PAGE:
Meetup : LessWrong Montreal - Social Resilience

by Paul_G1 min read16th Jan 20135 comments

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Discussion article for the meetup : LessWrong Montreal - Social Resilience

WHEN: 21 January 2013 06:30:00PM (-0500)

WHERE: 655 Ave. Du President-Kennedy, Montreal, Quebec, Canada

The next weekly meeting of the Montreal LessWrong group, we're going to be working on improving our Social Resilience.

We will be upstairs at the Cheesecake Factory.

See you then!

Discussion article for the meetup : LessWrong Montreal - Social Resilience

5 comments, sorted by Highlighting new comments since Today at 2:03 PM
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I'm curious, what do you mean by Social Resilience?

It's basically the THINK-promoted concept seen here.

In short, resisting to social pressure and dampening the effect of anticipated social pressure on personal decision-making.

Interesting link, thanks. Some very good points in there.

Or consider the idea that you can have a larger impact by seeking a higher-paying job, and then donating the additional money to highly effective charities. This is obviously one way to have a larger impact. A bunch of effective altruits, including those connected with 80,000 Hours promote this idea. Yet this idea has also already upset a lot of people.

It is debatable whether spending your life working to obtain a better job to help others is much better than simply spending that time helping others. I can certainly think of many cases where it is not true. And even if the high-paying job is achieved, what if you have had a huge negative impact on society that cancels out your future positive impact? For example, you might succeed in becoming rich and setting up a huge charity foundation, but on your way to becoming rich you might have set up a huge global monopoly that unfairly destroyed competitors and halted innovation.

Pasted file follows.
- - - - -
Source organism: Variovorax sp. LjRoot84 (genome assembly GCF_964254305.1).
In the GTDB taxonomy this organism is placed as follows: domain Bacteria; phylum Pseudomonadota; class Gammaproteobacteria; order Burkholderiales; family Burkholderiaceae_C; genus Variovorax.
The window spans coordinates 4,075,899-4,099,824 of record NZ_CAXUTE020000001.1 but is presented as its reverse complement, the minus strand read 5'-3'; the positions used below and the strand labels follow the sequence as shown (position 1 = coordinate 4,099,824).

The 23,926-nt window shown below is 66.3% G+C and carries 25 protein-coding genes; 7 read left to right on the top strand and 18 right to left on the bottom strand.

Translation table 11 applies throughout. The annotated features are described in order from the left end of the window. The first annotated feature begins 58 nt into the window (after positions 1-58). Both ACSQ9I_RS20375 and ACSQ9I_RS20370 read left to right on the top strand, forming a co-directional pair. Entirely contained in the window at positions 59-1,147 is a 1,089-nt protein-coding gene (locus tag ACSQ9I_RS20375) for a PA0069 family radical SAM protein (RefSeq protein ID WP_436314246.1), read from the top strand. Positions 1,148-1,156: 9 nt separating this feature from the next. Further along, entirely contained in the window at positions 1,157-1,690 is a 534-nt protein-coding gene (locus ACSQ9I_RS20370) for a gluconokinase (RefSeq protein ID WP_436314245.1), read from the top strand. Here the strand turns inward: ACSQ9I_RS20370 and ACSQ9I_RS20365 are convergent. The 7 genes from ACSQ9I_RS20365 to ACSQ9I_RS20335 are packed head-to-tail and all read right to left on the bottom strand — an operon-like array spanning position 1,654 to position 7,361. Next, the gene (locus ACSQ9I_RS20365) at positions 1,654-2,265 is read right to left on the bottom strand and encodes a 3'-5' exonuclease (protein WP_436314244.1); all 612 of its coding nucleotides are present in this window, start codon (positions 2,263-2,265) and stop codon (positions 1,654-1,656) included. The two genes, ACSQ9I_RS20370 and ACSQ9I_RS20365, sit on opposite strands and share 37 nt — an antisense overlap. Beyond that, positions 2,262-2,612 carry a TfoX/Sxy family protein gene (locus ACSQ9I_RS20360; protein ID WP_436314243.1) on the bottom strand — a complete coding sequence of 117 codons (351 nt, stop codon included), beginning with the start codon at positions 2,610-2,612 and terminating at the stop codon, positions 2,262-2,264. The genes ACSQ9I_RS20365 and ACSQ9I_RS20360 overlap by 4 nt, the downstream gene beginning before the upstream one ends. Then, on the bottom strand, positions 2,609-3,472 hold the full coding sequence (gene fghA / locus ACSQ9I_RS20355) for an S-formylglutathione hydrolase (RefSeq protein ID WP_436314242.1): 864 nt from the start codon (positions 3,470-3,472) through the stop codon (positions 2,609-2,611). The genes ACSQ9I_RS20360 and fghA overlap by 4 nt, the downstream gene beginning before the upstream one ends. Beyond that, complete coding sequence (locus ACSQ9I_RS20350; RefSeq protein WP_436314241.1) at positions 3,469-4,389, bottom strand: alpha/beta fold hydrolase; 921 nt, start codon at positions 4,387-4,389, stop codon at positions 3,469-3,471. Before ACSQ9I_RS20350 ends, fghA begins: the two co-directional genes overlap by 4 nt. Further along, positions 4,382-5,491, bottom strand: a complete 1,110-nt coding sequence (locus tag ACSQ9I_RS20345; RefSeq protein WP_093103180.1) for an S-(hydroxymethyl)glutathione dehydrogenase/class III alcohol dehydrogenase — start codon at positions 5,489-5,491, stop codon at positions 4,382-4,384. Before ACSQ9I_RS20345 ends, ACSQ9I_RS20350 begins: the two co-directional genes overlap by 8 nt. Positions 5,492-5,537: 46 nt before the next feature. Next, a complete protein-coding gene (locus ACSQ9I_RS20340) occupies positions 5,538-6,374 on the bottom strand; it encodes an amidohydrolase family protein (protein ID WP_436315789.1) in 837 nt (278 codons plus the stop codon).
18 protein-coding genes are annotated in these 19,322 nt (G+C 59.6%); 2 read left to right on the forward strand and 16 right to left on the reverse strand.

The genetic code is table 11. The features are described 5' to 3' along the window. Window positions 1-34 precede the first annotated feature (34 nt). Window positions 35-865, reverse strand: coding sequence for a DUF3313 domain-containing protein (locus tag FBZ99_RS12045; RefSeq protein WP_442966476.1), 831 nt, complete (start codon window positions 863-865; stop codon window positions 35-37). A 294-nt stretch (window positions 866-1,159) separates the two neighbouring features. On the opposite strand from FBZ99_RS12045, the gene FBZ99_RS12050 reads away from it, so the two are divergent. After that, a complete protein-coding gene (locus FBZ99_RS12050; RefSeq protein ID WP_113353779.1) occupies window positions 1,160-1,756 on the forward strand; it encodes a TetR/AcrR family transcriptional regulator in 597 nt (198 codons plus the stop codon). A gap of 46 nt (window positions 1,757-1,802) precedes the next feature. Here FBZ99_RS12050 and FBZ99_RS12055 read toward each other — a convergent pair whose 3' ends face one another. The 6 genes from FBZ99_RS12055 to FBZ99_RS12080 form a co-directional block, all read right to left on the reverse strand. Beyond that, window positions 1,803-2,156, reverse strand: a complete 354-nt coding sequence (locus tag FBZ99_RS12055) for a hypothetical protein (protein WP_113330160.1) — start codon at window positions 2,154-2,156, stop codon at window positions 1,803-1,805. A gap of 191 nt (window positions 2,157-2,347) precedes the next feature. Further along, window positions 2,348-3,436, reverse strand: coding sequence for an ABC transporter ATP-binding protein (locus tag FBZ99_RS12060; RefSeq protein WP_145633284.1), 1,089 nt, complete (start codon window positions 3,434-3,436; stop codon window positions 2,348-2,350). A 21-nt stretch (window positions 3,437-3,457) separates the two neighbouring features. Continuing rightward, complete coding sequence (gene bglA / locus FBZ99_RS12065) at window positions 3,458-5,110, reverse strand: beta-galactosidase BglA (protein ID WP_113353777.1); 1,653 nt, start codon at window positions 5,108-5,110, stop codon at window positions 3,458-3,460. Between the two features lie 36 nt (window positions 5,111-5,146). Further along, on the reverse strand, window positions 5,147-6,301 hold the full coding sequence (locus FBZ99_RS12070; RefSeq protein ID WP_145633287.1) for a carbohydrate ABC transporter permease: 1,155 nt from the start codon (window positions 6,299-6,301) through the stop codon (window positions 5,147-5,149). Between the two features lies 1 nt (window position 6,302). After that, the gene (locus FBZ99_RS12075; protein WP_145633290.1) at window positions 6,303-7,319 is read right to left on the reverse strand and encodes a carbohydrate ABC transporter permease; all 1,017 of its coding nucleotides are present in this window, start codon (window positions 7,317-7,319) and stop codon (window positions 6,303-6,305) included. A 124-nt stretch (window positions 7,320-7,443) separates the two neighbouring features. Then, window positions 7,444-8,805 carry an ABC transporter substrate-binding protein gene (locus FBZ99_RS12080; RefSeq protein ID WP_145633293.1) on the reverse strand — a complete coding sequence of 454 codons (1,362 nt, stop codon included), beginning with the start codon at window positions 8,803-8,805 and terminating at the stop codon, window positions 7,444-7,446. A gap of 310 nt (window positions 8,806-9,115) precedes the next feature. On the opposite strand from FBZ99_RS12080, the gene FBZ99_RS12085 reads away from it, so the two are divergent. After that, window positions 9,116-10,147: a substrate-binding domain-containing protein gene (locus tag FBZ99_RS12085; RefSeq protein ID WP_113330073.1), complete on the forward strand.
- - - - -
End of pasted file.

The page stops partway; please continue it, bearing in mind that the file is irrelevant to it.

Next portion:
Of course there might be some cases where this statement is true but it is not obviously true.

It certainly is debatable. The 80,000 Hours folks have put a lot of thought into the debate. Yes, we can think of cases where it's better to use your career to help directly (e.g. I'm glad Jonas Salk was working on vaccine development and not, say, banking). But for most people, I suspect earning to give is a more helpful option than whatever they could contribute directly.

I assume you're referring to Gates. He may well have done more harm than good, since I understand the intellectual property laws pushed for software have been applied to medicines. But Gates seems to have had the initial goal of financial profit and only later turned to altruism. If your goal is altruism all along, you could run a company so as to foster good regardless of profit. Google seems to be a company that's financially successful but runs many side projects that are altruistic rather than profitable.

I may be suffering under the Illusion of Transparency but if you work under this assumption; Most ways of getting rich involve providing people with a good or service that they want more than the money that they pay for it, then it will be true for most cases.

Also, utilitarianism. If you are an outrageously successful monopolist and extract $100 from the billion richest people in the world, what could an effective altruist do with that kind of money? Attempting to make money off of poor people is a bad idea if you can get it off of rich people instead; they have more, and they're freeer with it.